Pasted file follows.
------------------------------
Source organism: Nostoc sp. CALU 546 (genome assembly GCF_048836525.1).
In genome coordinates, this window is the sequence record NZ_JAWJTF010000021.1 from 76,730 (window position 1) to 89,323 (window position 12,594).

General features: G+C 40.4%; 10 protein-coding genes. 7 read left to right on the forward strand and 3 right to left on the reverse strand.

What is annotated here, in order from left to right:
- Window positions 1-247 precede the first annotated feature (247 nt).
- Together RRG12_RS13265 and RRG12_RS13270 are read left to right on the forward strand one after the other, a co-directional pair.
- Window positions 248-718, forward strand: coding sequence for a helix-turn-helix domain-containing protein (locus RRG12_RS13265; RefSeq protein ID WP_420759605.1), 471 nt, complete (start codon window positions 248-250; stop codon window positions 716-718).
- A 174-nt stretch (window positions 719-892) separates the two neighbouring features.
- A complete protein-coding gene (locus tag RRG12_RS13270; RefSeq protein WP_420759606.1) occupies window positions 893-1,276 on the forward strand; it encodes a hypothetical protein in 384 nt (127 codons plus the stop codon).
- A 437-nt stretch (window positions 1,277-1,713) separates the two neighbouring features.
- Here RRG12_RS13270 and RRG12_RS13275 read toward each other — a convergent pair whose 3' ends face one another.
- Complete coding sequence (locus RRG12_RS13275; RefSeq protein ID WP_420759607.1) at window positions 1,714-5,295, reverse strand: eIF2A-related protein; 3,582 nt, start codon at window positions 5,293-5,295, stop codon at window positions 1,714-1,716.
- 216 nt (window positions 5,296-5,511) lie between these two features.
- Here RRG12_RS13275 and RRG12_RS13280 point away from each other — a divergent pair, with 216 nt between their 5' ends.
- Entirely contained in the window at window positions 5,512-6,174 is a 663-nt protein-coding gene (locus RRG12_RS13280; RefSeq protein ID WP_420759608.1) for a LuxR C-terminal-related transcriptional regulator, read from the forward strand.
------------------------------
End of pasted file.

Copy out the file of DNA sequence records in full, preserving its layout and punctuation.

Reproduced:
Source organism: Nostoc sp. CALU 546 (genome assembly GCF_048836525.1).
In genome coordinates, this window is the sequence record NZ_JAWJTF010000021.1 from 76,730 (window position 1) to 89,323 (window position 12,594).

General features: G+C 40.4%; 10 protein-coding genes. 7 read left to right on the forward strand and 3 right to left on the reverse strand.

What is annotated here, in order from left to right:
- Window positions 1-247 precede the first annotated feature (247 nt).
- Together RRG12_RS13265 and RRG12_RS13270 are read left to right on the forward strand one after the other, a co-directional pair.
- Window positions 248-718, forward strand: coding sequence for a helix-turn-helix domain-containing protein (locus RRG12_RS13265; RefSeq protein ID WP_420759605.1), 471 nt, complete (start codon window positions 248-250; stop codon window positions 716-718).
- A 174-nt stretch (window positions 719-892) separates the two neighbouring features.
- A complete protein-coding gene (locus tag RRG12_RS13270; RefSeq protein WP_420759606.1) occupies window positions 893-1,276 on the forward strand; it encodes a hypothetical protein in 384 nt (127 codons plus the stop codon).
- A 437-nt stretch (window positions 1,277-1,713) separates the two neighbouring features.
- Here RRG12_RS13270 and RRG12_RS13275 read toward each other — a convergent pair whose 3' ends face one another.
- Complete coding sequence (locus RRG12_RS13275; RefSeq protein ID WP_420759607.1) at window positions 1,714-5,295, reverse strand: eIF2A-related protein; 3,582 nt, start codon at window positions 5,293-5,295, stop codon at window positions 1,714-1,716.
- 216 nt (window positions 5,296-5,511) lie between these two features.
- Here RRG12_RS13275 and RRG12_RS13280 point away from each other — a divergent pair, with 216 nt between their 5' ends.
- Entirely contained in the window at window positions 5,512-6,174 is a 663-nt protein-coding gene (locus RRG12_RS13280; RefSeq protein ID WP_420759608.1) for a LuxR C-terminal-related transcriptional regulator, read from the forward strand.